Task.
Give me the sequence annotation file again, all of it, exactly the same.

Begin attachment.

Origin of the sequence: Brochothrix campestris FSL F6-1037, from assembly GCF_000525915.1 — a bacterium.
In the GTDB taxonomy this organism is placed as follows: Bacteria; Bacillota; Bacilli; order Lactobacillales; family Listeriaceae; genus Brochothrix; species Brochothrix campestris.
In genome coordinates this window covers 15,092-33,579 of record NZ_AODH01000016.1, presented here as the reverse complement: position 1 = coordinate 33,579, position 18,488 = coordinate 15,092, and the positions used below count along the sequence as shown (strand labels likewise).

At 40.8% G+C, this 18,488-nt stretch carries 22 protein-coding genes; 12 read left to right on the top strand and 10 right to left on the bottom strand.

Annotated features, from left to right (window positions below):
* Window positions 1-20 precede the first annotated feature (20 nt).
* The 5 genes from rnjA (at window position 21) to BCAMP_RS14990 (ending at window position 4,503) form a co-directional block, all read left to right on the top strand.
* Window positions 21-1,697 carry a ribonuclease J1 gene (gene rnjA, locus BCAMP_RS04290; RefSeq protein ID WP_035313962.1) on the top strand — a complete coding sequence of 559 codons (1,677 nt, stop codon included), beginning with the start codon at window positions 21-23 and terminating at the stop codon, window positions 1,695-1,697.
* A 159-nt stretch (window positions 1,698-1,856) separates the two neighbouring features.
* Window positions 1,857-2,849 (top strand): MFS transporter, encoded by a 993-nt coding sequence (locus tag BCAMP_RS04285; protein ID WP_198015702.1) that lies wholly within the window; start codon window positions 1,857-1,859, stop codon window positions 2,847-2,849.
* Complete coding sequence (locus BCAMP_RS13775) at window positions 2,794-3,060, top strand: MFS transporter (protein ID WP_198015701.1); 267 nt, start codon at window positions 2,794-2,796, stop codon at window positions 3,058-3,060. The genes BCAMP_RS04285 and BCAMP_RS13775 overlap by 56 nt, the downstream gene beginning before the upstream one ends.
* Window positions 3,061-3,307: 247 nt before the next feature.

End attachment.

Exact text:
Origin of the sequence: Brochothrix campestris FSL F6-1037, from assembly GCF_000525915.1 — a bacterium.
In the GTDB taxonomy this organism is placed as follows: Bacteria; Bacillota; Bacilli; order Lactobacillales; family Listeriaceae; genus Brochothrix; species Brochothrix campestris.
In genome coordinates this window covers 15,092-33,579 of record NZ_AODH01000016.1, presented here as the reverse complement: position 1 = coordinate 33,579, position 18,488 = coordinate 15,092, and the positions used below count along the sequence as shown (strand labels likewise).

At 40.8% G+C, this 18,488-nt stretch carries 22 protein-coding genes; 12 read left to right on the top strand and 10 right to left on the bottom strand.

Annotated features, from left to right (window positions below):
* Window positions 1-20 precede the first annotated feature (20 nt).
* The 5 genes from rnjA (at window position 21) to BCAMP_RS14990 (ending at window position 4,503) form a co-directional block, all read left to right on the top strand.
* Window positions 21-1,697 carry a ribonuclease J1 gene (gene rnjA, locus BCAMP_RS04290; RefSeq protein ID WP_035313962.1) on the top strand — a complete coding sequence of 559 codons (1,677 nt, stop codon included), beginning with the start codon at window positions 21-23 and terminating at the stop codon, window positions 1,695-1,697.
* A 159-nt stretch (window positions 1,698-1,856) separates the two neighbouring features.
* Window positions 1,857-2,849 (top strand): MFS transporter, encoded by a 993-nt coding sequence (locus tag BCAMP_RS04285; protein ID WP_198015702.1) that lies wholly within the window; start codon window positions 1,857-1,859, stop codon window positions 2,847-2,849.
* Complete coding sequence (locus BCAMP_RS13775) at window positions 2,794-3,060, top strand: MFS transporter (protein ID WP_198015701.1); 267 nt, start codon at window positions 2,794-2,796, stop codon at window positions 3,058-3,060. The genes BCAMP_RS04285 and BCAMP_RS13775 overlap by 56 nt, the downstream gene beginning before the upstream one ends.
* Window positions 3,061-3,307: 247 nt before the next feature.